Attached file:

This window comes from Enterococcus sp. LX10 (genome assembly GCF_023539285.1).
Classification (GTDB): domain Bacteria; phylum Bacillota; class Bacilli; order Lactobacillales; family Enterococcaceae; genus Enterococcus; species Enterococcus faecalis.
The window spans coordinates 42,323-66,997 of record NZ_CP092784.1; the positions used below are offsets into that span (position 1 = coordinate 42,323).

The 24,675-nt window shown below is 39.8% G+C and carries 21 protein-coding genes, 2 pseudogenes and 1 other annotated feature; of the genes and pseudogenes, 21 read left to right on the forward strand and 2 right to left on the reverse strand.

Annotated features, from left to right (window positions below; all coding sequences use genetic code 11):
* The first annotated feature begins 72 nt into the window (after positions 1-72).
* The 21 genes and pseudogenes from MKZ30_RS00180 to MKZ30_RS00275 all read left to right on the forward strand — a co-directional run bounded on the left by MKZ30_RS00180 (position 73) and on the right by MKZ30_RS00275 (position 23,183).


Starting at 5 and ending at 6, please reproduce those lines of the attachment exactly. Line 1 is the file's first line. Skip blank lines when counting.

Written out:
Annotated features, from left to right (window positions below; all coding sequences use genetic code 11):
* The first annotated feature begins 72 nt into the window (after positions 1-72).